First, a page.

Sunday, July 14, 2024

These Types of Single-Serve Coffee Capsules Are Worst for the EnvironmentDaily Coffee News by Roast Magazine


Untitled

Artist’s rendering of a coffee capsule.

After conducting a sustainability assessment of three different types of single-use coffee capsules by material type, researchers in The Netherlands concluded that conventional plastic is the worst for the environment in terms of recyclability and circularity. 

Also not totally shocking: Compostable bio-based capsules were found to have the least negative environmental impacts among the capsule types, even when they are discarded in the “wrong” place. 

Aluminum capsules were found to be the next best choice for environmental circularity due to recyclability, though recycling availability and participation rates remain low, the authors noted. 

coffee capsules

Published by the research arm of Wageningen University, the study explored the potential environmental circularity of commonly used single-serve capsule types, as well as their greenhouse gas emissions.

Additionally, the 72-page paper provides numerous recommendations for industry stakeholders and policy makers, while challenging some of the common sustainability messaging from large coffee companies and packaging manufacturers. 

[Semantics note: In the study, the term coffee “capsule” refers to single-use capsule or “pod” types that are compatible with Nespresso brewing systems, which are the most popular single-serve systems in the Dutch market, according to the researchers.]

When a Capsule Dies

The study examined three primary single-use capsule types: bio-based compostable (as opposed to oil-based); aluminum; and conventional oil-based plastic. 

To evaluate the potential circularity of the capsule types, the researchers used the Material Circularity Indicator (MCI), a tool developed by the Ellen MacArthur Foundation that takes into account recycling rates, recycled content, recycling process yield, bio-based content, reusability and average lifespan. 

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Using this tool, the researchers explored the following end-of-life scenarios for used capsules: industrial composting (for compostable capsules only); recycling via waste collection; incineration with energy recovery; landfill with energy recovery; and mono-collection (for aluminum only).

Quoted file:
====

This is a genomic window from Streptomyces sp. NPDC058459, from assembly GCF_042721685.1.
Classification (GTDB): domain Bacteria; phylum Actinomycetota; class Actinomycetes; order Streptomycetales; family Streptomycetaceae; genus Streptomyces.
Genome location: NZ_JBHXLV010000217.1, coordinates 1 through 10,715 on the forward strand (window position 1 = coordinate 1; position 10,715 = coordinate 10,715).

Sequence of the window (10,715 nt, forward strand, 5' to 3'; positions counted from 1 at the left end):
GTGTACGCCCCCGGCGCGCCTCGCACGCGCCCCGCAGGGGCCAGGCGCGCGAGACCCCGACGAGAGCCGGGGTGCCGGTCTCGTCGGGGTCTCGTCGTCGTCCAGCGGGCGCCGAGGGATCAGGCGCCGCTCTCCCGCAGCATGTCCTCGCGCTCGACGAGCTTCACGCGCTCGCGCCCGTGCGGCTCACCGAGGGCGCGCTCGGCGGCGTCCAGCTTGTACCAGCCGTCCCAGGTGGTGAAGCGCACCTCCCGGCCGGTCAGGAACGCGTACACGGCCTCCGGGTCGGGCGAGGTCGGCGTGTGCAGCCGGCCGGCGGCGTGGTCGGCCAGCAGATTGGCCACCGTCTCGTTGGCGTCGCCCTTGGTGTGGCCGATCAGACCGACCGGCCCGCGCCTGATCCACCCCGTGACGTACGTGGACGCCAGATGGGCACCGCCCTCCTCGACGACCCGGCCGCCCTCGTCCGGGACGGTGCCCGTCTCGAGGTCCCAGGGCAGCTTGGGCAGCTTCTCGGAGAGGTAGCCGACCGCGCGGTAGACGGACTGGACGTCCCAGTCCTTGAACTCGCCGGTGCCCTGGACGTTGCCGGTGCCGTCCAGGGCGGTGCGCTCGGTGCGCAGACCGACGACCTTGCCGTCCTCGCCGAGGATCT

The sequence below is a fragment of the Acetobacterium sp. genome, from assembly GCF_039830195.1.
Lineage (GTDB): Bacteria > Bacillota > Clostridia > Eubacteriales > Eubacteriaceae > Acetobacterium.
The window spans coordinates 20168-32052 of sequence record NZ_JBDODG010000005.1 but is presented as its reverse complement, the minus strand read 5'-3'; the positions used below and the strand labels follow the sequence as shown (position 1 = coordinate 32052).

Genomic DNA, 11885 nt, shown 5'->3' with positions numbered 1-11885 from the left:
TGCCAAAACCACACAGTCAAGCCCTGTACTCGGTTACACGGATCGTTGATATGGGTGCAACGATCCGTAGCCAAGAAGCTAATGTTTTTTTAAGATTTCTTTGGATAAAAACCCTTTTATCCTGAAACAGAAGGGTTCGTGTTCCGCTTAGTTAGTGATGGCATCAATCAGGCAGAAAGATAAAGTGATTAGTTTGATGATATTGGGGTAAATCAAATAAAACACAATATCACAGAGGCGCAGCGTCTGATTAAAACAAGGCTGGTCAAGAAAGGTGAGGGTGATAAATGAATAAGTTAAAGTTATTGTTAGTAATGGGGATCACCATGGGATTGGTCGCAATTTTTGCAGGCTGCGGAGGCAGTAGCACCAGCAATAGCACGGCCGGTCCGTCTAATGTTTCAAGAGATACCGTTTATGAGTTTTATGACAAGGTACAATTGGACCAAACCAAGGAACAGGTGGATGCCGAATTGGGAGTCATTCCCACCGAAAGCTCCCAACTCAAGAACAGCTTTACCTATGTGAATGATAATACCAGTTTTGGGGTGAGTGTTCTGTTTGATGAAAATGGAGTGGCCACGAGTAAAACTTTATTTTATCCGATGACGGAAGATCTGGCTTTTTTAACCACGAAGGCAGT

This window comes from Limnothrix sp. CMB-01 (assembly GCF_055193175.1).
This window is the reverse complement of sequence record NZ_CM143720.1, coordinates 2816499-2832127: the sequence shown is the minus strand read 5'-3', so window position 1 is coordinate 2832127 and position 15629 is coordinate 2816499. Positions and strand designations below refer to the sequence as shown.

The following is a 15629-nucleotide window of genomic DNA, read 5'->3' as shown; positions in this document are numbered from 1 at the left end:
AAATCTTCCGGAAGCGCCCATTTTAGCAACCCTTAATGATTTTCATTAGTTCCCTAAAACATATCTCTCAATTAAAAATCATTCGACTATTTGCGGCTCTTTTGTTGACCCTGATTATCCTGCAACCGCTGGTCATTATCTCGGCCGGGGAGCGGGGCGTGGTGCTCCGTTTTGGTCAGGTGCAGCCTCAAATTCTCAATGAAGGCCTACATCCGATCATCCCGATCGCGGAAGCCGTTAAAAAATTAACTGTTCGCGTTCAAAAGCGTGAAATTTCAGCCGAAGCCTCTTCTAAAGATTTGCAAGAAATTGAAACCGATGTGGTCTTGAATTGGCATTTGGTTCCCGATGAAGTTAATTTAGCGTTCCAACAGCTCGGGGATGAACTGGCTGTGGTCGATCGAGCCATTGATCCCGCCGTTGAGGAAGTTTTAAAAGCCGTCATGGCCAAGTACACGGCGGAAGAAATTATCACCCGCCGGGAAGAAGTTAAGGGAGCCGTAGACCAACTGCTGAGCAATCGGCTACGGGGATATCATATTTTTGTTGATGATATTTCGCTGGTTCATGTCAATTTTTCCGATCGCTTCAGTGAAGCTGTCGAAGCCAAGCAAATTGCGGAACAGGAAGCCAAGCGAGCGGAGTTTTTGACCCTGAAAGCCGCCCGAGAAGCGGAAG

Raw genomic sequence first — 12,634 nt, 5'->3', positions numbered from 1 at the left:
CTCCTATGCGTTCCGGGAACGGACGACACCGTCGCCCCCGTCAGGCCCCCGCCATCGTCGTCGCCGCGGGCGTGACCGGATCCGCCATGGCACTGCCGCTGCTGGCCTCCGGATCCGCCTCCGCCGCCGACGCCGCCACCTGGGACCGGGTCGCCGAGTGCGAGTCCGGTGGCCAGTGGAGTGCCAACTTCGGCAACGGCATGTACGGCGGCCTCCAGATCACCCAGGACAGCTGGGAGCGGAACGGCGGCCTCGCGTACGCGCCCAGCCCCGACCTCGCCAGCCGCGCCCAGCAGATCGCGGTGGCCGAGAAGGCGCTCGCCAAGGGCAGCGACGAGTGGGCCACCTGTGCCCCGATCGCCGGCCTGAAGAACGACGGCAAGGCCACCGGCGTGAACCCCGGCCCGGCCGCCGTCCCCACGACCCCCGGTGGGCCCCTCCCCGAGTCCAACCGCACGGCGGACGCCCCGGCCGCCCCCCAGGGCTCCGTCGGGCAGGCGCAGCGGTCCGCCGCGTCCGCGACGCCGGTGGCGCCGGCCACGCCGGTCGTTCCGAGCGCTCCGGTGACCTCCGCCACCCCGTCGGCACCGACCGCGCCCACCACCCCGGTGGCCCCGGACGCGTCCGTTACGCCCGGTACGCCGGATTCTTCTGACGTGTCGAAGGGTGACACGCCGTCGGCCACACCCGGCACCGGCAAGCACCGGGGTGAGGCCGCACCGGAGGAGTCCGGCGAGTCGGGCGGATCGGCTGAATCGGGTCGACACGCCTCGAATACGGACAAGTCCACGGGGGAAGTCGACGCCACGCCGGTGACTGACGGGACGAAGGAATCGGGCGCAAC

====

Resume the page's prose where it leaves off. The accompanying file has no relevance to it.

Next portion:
The ‘Most Sustainable Option’

Compostable Capsules

“When taking into account both greenhouse gas emissions and circularity, the main conclusion is that compostable plastic capsules are the most sustainable option,” the researchers stated. “Both coffee grounds and capsule material can be kept in the loop as they are ‘organically recycled’ via the biosphere into compost. Compostable options remain sustainable even when consumers dispose of the capsules in the ‘wrong’ container. Currently in the Netherlands, the main hurdle is getting compostable coffee capsules accepted in the separately collected municipal organic waste.”

Aluminum Capsules

The study found that aluminum have high potential for circularity, but only if they are collected through systems designed specifically for that capsule type (mono-collection), with the aluminum recycled and coffee composted. Notably, Nespresso has promoted its aluminum capsule recycling infrastructure as a sustainability initiative. 

“In case stakeholders want to improve the sustainability of aluminum capsules, the only full circularly pathway for both capsule material and spent coffee grounds is the mono-collection system,” the authors wrote. “This system is currently impaired by the low participation rates and stakeholders are recommended to incentivize collection with deposit refund systems that could potentially achieve the required near 100% collection rates.”

Conventional Plastic Capsules

Lastly, the researchers concluded that traditional fossil-fuel-based plastic capsules “do not fit” in a circular economy, since in most recycling schemes, the plastic capsules.

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The “Coffee is Food Waste” Problem

Throughout the study, the researchers noted the particular problem caused by single-use coffee grounds, as they stick to all three capsule materials and are generally considered “food waste.”

In The Netherlands, and most other jurisdictions with government-led recycling schemes, materials with food waste are not recyclable without additional industrial processing. 

“In general, policy makers should be aware that setting policy targets only for packaging materials can result in non-sustainable outcomes, especially when the products concerned are composed of packaging materials and food residues at the moment of discarding, such as is the case for coffee capsules,” they wrote. “In these instances a more appropriate policy should ideally include targets for the contained food product as well.”

Find the full study here


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